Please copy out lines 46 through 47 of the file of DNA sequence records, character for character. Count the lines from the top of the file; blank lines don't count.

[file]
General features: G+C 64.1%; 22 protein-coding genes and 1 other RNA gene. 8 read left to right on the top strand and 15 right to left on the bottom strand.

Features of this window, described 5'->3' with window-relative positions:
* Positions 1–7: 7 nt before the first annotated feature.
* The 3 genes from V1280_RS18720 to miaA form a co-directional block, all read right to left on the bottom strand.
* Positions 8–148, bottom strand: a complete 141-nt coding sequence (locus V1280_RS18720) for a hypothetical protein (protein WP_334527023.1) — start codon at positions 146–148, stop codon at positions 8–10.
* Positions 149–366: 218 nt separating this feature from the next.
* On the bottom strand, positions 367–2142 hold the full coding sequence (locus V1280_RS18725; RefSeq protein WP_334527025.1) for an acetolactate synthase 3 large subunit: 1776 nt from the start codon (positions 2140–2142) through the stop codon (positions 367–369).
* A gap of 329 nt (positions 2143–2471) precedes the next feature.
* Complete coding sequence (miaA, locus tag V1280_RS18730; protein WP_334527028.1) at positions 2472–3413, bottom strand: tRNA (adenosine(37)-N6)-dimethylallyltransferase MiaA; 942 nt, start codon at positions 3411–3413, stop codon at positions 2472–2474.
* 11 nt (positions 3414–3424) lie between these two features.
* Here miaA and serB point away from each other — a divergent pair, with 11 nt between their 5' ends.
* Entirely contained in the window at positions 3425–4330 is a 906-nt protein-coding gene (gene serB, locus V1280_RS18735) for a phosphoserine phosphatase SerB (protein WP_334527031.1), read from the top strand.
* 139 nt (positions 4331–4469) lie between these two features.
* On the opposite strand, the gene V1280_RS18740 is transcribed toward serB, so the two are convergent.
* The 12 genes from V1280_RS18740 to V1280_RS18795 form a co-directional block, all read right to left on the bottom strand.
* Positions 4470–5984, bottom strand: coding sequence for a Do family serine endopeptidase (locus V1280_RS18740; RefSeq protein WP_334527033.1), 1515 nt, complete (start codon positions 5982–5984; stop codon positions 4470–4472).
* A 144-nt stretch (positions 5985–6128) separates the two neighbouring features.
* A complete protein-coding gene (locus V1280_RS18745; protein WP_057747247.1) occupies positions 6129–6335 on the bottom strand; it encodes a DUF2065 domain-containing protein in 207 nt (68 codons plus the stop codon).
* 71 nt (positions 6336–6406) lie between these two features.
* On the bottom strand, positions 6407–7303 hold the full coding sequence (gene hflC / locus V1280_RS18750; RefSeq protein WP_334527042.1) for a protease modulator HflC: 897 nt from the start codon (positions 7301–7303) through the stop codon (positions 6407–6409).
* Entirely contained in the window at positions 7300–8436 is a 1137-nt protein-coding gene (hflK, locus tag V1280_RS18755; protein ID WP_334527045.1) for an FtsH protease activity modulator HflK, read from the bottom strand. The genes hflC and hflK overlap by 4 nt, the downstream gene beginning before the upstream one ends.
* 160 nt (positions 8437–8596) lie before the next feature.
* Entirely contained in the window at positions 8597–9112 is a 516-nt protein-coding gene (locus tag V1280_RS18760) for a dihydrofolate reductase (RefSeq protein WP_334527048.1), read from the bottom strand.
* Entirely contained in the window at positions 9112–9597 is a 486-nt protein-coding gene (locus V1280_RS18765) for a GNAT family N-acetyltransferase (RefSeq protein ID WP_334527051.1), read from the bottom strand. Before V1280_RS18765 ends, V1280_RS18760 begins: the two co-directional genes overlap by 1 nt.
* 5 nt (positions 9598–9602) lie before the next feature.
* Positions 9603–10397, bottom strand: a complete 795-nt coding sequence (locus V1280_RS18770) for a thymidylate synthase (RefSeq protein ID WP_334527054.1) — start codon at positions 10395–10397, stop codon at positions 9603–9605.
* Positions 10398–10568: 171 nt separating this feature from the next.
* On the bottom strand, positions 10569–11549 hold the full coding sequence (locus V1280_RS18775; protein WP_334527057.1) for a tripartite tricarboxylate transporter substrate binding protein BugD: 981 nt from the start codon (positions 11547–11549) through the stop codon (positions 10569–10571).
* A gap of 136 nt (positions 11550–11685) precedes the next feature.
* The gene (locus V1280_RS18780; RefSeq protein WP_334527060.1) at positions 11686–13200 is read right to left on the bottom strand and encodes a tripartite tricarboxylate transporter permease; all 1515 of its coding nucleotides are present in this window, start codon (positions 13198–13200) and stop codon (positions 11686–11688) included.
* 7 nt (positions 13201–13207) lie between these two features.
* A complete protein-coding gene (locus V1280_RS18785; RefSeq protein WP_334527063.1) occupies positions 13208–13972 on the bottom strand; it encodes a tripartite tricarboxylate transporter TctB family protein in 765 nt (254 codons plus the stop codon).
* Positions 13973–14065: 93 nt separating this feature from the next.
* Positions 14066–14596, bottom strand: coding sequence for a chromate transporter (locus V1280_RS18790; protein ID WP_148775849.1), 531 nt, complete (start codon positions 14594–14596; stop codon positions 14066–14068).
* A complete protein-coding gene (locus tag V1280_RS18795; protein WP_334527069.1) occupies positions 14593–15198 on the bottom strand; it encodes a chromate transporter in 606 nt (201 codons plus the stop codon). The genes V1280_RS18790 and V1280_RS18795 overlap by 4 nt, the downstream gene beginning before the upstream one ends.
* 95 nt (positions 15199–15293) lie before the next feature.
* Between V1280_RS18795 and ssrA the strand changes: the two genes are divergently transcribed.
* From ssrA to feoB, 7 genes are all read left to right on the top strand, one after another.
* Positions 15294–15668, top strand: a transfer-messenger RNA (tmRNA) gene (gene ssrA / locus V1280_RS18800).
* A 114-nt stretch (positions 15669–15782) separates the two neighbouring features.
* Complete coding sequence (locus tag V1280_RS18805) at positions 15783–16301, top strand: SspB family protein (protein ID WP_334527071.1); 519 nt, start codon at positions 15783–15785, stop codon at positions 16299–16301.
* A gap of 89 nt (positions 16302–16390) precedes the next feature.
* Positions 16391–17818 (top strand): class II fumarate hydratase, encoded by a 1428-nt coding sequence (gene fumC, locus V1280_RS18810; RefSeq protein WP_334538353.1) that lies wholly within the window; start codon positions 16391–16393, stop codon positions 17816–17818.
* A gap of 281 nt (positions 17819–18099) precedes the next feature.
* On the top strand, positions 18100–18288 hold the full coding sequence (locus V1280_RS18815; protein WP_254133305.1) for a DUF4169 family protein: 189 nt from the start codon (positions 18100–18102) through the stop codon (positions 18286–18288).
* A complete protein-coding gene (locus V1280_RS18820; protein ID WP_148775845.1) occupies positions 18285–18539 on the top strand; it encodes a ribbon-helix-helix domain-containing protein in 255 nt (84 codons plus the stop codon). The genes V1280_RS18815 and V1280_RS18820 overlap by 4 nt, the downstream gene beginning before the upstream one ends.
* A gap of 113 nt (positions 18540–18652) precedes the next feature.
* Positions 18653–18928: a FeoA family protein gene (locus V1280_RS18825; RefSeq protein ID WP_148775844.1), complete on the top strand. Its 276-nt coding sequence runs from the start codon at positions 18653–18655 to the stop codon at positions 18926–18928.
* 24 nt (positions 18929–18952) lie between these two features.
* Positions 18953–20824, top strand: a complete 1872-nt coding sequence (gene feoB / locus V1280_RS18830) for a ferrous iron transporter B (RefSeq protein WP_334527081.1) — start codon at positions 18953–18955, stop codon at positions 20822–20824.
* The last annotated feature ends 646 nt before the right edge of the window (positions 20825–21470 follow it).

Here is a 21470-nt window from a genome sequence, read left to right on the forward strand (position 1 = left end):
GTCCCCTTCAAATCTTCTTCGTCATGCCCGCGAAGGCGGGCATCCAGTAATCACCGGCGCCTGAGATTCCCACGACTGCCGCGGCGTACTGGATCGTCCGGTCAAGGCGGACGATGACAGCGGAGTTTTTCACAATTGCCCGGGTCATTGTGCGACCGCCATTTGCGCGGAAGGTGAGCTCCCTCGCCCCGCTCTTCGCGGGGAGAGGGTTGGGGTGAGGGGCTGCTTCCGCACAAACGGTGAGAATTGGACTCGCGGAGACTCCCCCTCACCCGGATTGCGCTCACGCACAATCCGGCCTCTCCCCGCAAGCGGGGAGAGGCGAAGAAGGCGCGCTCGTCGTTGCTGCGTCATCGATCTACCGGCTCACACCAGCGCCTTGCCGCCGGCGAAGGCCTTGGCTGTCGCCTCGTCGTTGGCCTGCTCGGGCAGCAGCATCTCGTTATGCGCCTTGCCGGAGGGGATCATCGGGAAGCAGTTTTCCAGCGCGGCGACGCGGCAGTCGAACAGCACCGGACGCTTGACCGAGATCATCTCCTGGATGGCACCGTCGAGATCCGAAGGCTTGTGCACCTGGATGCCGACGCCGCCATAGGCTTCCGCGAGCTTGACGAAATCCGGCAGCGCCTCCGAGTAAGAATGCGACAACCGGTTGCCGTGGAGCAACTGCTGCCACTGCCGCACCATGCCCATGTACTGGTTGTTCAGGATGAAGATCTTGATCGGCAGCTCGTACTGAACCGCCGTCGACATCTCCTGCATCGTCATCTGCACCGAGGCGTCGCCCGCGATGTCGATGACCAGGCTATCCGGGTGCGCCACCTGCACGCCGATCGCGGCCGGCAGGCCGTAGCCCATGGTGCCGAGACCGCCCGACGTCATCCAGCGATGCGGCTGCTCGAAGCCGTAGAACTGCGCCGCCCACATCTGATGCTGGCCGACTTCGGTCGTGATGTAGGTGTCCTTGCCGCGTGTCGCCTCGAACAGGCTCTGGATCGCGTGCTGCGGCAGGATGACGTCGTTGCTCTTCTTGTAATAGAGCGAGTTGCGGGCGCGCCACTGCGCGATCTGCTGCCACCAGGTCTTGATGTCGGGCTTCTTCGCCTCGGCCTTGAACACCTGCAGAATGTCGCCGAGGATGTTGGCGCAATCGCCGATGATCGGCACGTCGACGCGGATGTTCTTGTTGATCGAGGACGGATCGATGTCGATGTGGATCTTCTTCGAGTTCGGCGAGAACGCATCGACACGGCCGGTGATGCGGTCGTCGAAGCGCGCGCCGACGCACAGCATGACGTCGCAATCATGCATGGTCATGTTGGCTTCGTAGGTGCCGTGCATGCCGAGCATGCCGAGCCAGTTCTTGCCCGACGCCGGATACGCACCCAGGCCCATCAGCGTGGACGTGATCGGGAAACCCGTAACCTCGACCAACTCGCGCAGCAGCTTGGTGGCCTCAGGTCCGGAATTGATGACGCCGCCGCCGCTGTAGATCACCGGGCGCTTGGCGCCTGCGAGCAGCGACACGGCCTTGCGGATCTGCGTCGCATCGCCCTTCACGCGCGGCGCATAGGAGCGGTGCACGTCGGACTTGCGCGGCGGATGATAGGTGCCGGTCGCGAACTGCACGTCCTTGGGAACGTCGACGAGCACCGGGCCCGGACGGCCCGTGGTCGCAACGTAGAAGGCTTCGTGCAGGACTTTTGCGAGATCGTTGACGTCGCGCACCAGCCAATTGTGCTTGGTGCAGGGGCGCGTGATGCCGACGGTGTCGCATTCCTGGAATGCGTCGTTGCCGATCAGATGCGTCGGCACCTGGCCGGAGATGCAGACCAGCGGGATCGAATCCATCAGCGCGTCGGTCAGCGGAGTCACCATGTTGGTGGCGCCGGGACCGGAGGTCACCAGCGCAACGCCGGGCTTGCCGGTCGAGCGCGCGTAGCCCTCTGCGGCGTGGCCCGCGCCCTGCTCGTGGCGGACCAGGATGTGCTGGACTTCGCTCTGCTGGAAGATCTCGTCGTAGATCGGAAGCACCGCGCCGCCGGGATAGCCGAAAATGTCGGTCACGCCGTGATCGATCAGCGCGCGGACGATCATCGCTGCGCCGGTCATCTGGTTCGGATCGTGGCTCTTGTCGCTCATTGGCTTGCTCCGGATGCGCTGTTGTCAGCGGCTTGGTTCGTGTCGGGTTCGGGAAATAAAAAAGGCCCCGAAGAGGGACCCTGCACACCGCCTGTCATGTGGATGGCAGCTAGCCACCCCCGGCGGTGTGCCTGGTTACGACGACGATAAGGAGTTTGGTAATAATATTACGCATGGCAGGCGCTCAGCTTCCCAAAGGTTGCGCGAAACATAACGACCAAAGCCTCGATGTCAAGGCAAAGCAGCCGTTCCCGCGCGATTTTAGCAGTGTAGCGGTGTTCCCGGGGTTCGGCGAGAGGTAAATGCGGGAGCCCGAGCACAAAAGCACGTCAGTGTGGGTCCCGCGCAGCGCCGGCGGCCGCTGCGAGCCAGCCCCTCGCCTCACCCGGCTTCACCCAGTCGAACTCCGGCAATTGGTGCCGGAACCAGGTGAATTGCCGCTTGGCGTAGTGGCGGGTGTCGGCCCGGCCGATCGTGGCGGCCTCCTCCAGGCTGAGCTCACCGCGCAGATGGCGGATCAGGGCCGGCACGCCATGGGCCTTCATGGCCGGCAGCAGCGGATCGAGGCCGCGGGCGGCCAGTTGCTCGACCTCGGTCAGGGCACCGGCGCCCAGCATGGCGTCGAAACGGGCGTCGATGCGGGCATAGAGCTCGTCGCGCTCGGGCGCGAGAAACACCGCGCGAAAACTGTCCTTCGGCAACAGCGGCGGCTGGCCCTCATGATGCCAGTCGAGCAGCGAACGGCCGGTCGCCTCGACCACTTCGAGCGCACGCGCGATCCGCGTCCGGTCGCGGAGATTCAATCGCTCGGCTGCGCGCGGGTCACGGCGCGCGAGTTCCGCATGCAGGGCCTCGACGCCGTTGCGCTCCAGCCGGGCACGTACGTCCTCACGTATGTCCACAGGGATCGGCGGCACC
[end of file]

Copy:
* A complete protein-coding gene (locus V1280_RS18820; protein ID WP_148775845.1) occupies positions 18285–18539 on the top strand; it encodes a ribbon-helix-helix domain-containing protein in 255 nt (84 codons plus the stop codon). The genes V1280_RS18815 and V1280_RS18820 overlap by 4 nt, the downstream gene beginning before the upstream one ends.
* A gap of 113 nt (positions 18540–18652) precedes the next feature.